As humans, when we want something to be true, we’re more likely to believe it. In 2017, Boom promised supersonic jet flights ready for passengers by 2023, with a booming prototype known as the XB-1 slated for a 2018 departure. In an age where air travel is actually getting slower, it was wildly exciting news.

Like most things that involve astrophysics, rocket propulsion and environmental regulations however, things are taking a bit longer than expected, and as of this week, what just might be the future of supersonic travel is now showing as delayed. How delayed? Not a few hours like many stormy summer flights, but at least two years…

At the Paris Air Show, Boom Supersonic was forced to dial back their bullish claims for supersonic passenger flights in 2023.

If you read nothing else from this, the company now hopes to have production aircraft on line in 2025, rather than 2023, but even if they do succeed with that feat, 2027 is the new realistic time for a first scheduled passenger flight. That four year delay effectively doubles the initial time frame. Despite the bad news, the company is still experiencing active investment and partnership from the likes of JAL, the Virgin Group and more.

Adding to the slightly out of sync rhythm of this infinitely complicated supersonic dance, Paxex.aero notes that while a partnership for the planes interior has been announced with JPA Design, it’d be downright foolish to actually invest in, or choose a cabin technology today for a plane that won’t take to the skies for at least eight years. Basically: there’s an interior partner, but there won’t be anything to show for many years to come – nor should there be.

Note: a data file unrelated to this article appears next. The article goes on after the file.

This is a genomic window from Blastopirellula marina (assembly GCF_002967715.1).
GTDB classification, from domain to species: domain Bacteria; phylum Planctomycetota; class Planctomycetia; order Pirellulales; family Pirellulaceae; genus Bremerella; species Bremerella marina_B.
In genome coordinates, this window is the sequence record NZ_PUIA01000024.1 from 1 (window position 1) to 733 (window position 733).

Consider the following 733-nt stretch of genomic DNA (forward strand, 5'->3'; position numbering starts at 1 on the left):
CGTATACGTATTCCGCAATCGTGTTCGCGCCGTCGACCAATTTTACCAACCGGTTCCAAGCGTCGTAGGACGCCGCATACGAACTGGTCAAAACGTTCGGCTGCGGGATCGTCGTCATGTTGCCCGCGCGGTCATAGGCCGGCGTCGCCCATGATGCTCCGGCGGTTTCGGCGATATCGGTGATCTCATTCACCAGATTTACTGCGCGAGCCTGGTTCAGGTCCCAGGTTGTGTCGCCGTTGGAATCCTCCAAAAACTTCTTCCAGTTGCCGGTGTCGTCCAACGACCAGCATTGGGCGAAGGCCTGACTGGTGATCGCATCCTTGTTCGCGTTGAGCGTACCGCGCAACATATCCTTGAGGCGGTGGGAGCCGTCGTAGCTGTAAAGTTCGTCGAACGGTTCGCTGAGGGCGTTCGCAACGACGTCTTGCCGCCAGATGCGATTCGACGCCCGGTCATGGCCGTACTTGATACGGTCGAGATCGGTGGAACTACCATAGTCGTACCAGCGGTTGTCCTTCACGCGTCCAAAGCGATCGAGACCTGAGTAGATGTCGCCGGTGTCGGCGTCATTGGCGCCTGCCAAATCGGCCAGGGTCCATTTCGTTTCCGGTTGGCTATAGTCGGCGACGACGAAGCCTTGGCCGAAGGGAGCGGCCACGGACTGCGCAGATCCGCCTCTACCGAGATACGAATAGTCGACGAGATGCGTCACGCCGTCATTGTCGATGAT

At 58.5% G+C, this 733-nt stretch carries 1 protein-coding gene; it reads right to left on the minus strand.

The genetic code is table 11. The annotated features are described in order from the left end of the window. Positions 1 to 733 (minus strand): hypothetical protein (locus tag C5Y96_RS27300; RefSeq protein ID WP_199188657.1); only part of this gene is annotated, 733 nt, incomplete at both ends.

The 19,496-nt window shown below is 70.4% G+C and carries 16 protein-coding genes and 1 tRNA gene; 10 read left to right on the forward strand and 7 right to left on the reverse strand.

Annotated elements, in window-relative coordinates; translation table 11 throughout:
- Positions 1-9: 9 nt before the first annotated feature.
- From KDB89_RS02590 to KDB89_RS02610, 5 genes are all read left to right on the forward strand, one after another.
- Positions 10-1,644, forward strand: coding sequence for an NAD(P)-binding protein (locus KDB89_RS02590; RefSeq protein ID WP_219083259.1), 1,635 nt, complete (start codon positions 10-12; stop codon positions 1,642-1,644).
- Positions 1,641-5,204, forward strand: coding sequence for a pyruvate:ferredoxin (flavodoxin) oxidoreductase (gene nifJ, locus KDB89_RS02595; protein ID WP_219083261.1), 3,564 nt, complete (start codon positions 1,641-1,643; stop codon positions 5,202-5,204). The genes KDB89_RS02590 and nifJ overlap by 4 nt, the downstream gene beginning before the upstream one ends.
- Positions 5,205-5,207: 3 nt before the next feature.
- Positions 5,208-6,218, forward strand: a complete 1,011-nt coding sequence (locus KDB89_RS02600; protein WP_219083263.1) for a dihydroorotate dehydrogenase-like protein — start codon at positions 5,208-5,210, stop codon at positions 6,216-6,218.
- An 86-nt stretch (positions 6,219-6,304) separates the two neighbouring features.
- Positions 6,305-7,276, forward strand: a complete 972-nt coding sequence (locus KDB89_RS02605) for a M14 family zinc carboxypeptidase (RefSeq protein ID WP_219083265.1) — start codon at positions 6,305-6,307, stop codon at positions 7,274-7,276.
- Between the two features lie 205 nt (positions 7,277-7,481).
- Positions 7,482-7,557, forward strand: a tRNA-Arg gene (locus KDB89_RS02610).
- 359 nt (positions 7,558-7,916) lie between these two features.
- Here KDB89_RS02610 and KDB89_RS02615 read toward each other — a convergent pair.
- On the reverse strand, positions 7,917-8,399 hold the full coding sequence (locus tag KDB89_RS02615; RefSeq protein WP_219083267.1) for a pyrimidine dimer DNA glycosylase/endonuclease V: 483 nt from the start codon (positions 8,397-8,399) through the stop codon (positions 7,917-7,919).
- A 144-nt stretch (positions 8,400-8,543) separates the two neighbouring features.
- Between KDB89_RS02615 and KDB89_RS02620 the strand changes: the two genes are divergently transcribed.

For now, to use an aviation term, Boom is in a holding pattern. The XB-1 prototype is now scheduled for test flights in December 2019, rather than 2018 as planned, and until those flights confirm what we the aviation geeks of the world collectively hope to be good news for the supersonic jet program, there’s just not going to be any news for a while.

If you missed your chance to fly Concorde, it’s time to get to the gym – because you’re going to need to live at least a few years longer before the new and perhaps improved answer is ready to take flight. With all this delay, the question is also whether a more advanced company can sneak in and beat them to it…

Gilbert Ott

Gilbert Ott is an ever curious traveler and one of the world's leading travel experts. His adventures take him all over the globe, often spanning over 200,000 miles a year and his travel exploits are regularly...

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2 Comments

  1. Oh God, please help our techno-elites to get really serious by not toying further around with human lives, simply to feed their greed if not also their techno-whims.

    Now we understand why the Concorde was hastily ditched ! Anyway, what is the wisdom in still developing supersonic alternatives to the Concorde, especially, in the fast dawning age of HYPERSONIC missiles ?

    I thought MH17 and MH370 should have taught us something ! ? ?

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